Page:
We need to demand full disclosure of ingredients on all products sold and we need to demand products that are made with proven-safe ingredients. I prefer to use homemade products similar to those used prior to the chemical boom that began in the 1970's. Wellness Mama is one of my go-to sites for all kinds of recipes and useful information. Here are some more of my favorite sites:
Eartheasy
Rodale's Organic Life
Real Simple
Chemical Sensitivity Foundation

Aside from the obvious detrimental environmental consequences, chemical exposures can only have a detrimental human consequence, as well. More people are developing sensitivities each year, so I believe that this issue will become more widely accepted, and hopefully, more fully studied. Be kind to yourself and your fellow man by limiting use of fragranced products whenever possible. MCS could happen to you, or someone you love.

Until next time...become the change you imagine.

Thursday, July 16, 2015

It's Time for a Revolution

Baobab Tree.jpg
http://therevolutionmovie.com/
In his 1961 inaugural address, President John F. Kennedy stated:
"The world is very different now. For man holds in his mortal hands the power to abolish all forms of human poverty and all forms of human life."
It's fifty-four years later and we now have the power to abolish ALL forms of life. Period. Unless we change now.

Photographer/biologist, turned movie-maker, Rob Stewart made his documentary debut in 2007 with Sharkwater. In it, Stewart shows us how sharks have gone from predator to prey, and how despite surviving the earth’s history of mass extinctions, they could easily be wiped out within a few years due to human greed. His remarkable journey of courage and determination changes from a mission to save the world’s sharks, into a fight for his life, and that of humankind.

Stewart's latest effort is RevolutionIt premiered at the Toronto International Film Festival and has already gone on to win ten awards, including the Social Justice Award at the Santa Barbara International Film Festival. The film covers a variety of topics including ocean acidification, climate change, deforestation, and pollution. Alarming statistics are presented to illustrate the gravity of our current environmental situation, and how humans have negatively impacted our planetary health. Stewart maintains:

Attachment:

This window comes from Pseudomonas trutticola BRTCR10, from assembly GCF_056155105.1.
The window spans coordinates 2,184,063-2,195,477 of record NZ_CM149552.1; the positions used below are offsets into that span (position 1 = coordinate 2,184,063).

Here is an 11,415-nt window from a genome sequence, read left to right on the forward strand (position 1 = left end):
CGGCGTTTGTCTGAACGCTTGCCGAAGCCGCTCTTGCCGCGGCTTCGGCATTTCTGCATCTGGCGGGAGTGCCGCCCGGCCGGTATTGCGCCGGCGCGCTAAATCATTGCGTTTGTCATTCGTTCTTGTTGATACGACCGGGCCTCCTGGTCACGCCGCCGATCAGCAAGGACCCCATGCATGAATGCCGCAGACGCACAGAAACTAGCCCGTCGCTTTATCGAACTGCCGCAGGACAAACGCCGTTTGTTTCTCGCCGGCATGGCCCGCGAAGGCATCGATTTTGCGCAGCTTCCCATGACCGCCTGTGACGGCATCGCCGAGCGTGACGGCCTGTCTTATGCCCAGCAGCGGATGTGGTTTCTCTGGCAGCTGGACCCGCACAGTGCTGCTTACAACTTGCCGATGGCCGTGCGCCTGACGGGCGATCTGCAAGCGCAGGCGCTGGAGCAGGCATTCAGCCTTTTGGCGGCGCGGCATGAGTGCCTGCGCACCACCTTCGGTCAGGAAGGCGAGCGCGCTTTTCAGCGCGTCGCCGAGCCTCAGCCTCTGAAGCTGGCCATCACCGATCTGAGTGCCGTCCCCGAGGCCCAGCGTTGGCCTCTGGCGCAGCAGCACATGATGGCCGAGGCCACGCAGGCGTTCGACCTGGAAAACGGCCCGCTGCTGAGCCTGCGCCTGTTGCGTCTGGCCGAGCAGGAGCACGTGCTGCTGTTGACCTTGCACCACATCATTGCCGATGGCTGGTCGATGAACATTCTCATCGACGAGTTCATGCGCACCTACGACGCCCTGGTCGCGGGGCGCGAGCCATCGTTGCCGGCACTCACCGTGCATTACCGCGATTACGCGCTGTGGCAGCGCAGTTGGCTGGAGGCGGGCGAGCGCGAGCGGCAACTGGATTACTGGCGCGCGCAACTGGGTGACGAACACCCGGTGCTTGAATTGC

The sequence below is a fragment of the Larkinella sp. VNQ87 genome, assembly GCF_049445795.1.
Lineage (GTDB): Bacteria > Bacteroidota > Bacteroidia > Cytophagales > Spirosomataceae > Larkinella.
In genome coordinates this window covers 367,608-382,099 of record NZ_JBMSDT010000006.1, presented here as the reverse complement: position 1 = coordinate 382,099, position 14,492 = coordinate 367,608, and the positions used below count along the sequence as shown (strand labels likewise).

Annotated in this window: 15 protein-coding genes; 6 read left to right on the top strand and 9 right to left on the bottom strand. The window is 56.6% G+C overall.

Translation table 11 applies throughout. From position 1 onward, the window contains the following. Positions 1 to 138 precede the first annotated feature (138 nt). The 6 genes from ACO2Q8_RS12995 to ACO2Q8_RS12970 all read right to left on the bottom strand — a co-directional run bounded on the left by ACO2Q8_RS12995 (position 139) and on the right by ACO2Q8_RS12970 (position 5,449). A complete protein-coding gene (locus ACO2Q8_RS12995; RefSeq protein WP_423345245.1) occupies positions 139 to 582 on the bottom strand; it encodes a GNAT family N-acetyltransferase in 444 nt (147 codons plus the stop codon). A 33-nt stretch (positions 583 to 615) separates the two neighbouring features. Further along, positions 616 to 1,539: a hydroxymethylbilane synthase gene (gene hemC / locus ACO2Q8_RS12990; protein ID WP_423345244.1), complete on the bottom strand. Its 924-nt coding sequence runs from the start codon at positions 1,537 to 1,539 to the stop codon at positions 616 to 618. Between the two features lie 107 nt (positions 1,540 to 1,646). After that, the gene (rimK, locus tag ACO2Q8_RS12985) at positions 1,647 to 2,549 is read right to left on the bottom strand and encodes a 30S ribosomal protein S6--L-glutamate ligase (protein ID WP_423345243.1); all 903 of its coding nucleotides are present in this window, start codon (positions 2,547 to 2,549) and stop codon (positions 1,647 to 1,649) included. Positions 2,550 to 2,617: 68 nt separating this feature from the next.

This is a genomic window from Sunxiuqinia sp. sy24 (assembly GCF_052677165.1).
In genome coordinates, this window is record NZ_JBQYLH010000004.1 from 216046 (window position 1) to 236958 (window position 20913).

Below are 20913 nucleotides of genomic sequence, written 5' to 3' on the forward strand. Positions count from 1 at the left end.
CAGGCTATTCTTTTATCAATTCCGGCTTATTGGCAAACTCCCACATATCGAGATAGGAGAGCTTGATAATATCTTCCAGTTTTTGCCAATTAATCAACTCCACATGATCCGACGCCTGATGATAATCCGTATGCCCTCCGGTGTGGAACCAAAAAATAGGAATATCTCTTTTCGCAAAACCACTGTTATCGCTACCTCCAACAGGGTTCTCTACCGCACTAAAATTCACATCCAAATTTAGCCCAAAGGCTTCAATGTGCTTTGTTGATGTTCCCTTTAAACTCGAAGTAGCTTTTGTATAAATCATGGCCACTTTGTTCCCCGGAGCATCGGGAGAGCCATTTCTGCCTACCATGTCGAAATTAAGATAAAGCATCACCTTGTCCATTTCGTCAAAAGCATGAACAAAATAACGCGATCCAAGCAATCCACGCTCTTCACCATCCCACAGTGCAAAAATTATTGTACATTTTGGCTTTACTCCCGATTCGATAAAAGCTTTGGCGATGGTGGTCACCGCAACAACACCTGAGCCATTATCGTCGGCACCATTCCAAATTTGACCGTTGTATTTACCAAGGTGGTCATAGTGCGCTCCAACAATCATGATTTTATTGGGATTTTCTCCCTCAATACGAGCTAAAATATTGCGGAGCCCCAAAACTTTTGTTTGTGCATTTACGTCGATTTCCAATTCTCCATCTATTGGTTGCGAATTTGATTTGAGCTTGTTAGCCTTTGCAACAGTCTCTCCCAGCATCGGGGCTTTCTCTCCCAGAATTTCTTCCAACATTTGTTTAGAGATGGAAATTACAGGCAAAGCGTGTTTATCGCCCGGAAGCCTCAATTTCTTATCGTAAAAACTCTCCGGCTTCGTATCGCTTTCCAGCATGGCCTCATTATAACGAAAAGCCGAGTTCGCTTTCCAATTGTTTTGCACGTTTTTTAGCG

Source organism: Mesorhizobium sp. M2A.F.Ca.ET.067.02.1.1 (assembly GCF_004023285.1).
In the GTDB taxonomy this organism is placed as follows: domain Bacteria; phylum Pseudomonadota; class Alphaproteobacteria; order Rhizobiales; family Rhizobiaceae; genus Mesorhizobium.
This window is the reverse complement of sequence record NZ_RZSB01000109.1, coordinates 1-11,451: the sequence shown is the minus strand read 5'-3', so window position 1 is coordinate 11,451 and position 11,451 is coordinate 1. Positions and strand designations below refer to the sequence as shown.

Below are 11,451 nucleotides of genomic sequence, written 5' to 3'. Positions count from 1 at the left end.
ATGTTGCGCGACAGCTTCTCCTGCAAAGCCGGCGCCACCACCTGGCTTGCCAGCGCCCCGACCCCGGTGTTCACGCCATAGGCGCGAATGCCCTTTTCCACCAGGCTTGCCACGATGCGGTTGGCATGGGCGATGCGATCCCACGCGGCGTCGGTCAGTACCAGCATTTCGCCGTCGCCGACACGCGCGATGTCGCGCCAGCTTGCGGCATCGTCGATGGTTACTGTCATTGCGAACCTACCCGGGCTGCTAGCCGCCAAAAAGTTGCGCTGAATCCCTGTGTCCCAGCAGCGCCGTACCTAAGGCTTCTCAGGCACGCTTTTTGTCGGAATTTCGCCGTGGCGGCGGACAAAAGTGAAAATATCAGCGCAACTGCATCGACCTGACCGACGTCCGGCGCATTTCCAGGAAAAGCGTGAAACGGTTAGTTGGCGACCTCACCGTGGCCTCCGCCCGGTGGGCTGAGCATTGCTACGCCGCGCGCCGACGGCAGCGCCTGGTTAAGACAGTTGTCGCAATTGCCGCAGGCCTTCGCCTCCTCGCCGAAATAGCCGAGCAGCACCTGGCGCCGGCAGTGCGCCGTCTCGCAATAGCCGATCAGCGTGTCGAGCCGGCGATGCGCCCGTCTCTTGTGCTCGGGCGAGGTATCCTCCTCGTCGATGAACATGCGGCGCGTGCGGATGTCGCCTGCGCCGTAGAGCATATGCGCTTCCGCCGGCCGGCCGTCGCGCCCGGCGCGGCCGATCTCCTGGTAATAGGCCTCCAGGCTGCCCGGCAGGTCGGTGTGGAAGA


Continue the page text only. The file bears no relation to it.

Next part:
"We don't have a carbon problem, we have a human problem."
With 75% of the world's forests gone to deforestation, world fisheries due to collapse by 2048, and the daily extinction of plant and animal species, one has to ask: What major calamity has to occur before we humans decide to make the changes necessary to reverse, and heal, the damage we have created? And will it be too late to do anything about it?

"No civilization has ever survived the ongoing destruction of their natural support systems. Nor will ours."-Lester Brown (Earth Policy Institute)
Rob Stewart's Revolution reminds us that we need to begin by evolving our mindsets and concepts, and harnessing the power of individuals to cooperate with each other to affect change.

Watch the movie. Share it. Save the planet and save ourselves.

Until next time...become the change you imagine.

  


Tuesday, July 14, 2015

The Case for a Circular Economy

A section of a landfill located in Barclay, Ontario.
GARBAGE. It stinks! As global population increases, so does the amount of garbage produced. The EPA defines the main activities of an integrated solid waste management program. Waste prevention—often called source reduction—means reducing waste by not producing it.
Recycling makes use of materials that otherwise would become waste by turning them into valuable resources. Another form of recycling is composting—the controlled aerobic biological decomposition of organic matter, such as food scraps and plant matter, into humus, a soil-like material. Combustion is the controlled burning of waste in a designated facility to reduce its volume and, in some cases, to generate electricity.
Properly designed, constructed, and managed landfills provide a safe alternative to uncontrolled dumping.

It is estimated that the average person generates over 4 pounds of trash every day and about 1.5 tons of solid waste per year. Americans make more than 200 million tons of garbage each year, of which approximately 21 tons is food waste. The EPA estimates that 75% of the American waste stream is recyclable, but we only recycle about 30% of it. To me, the obvious alternative to attempting to safely dispose of tons of garbage is to make less of it. That brings us back to waste prevention.